At the exam panel meeting two days ago, I learnt that a student-teacher in my fulltime group obtained Distinction in Coursework. This is a remarkable achievement, because only about 3% of all PGDE students will obtain this honour. After the meeting, I emailled the student-teacher immediately to convey the good news to her. I told her that she would be given a special Distinction certificate, which she would personally receive from the Dean during the graduation ceremony. I reminded her to cite this honour in the cover letter when she sent out job applications.
The student-teacher was rapturous on hearing the news. But she replied: ‘Paul, you earlier told me to cite my passing all the LPAT papers at one sitting in the cover letter. Now, you’re telling me to cite my Distinction award, too. Would I look arrogant if I did that?’ My reply to her is: ‘This is the 21st Century. What’s wrong with telling people your achievements if you have earned them through hard work?’
Yesterday, my colleague Professor Icy Lee, casually remarked over lunch that she had just been informed of her obtaining the University’s Research Excellence Award. She was of course very happy about that, but at the same time, she wouldn’t want to spread the news. She didn’t want people to think that she was not humble enough.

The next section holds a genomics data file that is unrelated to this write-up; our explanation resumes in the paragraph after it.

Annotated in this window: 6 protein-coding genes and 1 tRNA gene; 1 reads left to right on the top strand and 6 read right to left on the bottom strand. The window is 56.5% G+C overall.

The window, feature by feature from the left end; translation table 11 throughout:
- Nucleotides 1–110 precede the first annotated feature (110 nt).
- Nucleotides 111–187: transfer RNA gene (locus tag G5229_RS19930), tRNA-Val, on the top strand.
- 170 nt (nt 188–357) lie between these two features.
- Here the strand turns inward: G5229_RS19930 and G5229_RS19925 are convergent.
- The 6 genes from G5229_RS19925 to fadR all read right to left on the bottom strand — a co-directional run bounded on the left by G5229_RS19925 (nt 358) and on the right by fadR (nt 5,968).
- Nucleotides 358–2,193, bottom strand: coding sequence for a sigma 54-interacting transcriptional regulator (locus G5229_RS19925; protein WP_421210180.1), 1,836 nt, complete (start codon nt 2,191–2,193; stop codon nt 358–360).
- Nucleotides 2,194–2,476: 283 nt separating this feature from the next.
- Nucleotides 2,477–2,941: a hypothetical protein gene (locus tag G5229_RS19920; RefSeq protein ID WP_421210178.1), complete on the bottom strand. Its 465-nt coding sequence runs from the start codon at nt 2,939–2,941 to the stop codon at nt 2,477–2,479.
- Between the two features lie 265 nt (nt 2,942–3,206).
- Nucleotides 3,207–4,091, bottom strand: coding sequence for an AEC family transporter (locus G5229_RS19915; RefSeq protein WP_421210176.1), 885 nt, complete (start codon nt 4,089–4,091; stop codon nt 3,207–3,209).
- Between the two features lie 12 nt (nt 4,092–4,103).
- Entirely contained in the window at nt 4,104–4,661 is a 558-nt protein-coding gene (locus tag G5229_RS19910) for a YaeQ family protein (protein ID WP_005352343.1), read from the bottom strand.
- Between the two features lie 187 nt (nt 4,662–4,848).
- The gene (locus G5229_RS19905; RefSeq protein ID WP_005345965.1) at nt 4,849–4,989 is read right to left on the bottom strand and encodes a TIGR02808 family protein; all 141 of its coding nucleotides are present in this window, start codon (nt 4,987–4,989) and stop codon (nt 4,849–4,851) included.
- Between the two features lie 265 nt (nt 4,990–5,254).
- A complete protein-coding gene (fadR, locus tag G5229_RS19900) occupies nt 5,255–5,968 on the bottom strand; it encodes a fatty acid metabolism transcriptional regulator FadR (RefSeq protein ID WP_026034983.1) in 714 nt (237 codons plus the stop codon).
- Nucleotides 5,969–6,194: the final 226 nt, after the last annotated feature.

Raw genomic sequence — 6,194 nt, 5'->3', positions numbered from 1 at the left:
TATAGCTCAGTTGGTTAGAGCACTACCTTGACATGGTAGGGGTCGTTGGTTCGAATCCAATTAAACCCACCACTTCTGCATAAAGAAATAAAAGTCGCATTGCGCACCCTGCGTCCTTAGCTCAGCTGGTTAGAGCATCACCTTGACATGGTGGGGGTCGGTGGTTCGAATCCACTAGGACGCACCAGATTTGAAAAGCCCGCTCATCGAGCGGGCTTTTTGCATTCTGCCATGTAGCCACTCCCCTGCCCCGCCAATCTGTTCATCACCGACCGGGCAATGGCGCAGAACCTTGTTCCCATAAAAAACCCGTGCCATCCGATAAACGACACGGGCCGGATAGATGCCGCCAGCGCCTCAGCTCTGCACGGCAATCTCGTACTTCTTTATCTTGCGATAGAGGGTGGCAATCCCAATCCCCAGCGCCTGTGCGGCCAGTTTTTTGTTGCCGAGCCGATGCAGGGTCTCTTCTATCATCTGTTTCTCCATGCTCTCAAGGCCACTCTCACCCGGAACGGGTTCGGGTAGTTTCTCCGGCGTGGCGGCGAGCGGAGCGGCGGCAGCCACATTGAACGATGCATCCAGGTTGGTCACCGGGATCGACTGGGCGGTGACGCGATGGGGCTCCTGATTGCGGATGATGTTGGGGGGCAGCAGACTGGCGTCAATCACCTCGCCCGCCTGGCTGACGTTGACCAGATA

I need to go back to the Analect to check, but if I remember correctly, as early as two thousand years ago, Confucious repeatedly urged us to be humble about ourselves and our achievements, as though ‘modesty is the best policy’. But that was two thousand years ago.
Yes, there are braggarts in any circle, but bragging and publicising one’s achievements are not the same thing. There will always be people with a sour-grapes mentality, who dislike us for making our achievements known to the world. But we need not bother about their feelings. As long as we have made an achievement through hard work, we have every right to tell others about it. In fact, our true friends, and those who value exellence in work, will appreciate our spreading the word.
So, I told Icy that she doesn’t need to have any qualms about letting other people know that she has got the Research Excellence Award, which is conferred on less than eight scholars among the entire academic staff at CUHK. In fact, she would be shortchanging her friends if she kept the news to herself.
To practise what I preach, I have just told my friends on Facebook that the book co-authored by Dr Benjamin Au Yeung and me will come out soon. Many of my FB friends have ‘liked’ that announcement. I thank them from the bottom of my heart. And I am sure that they have truly welcomed the news.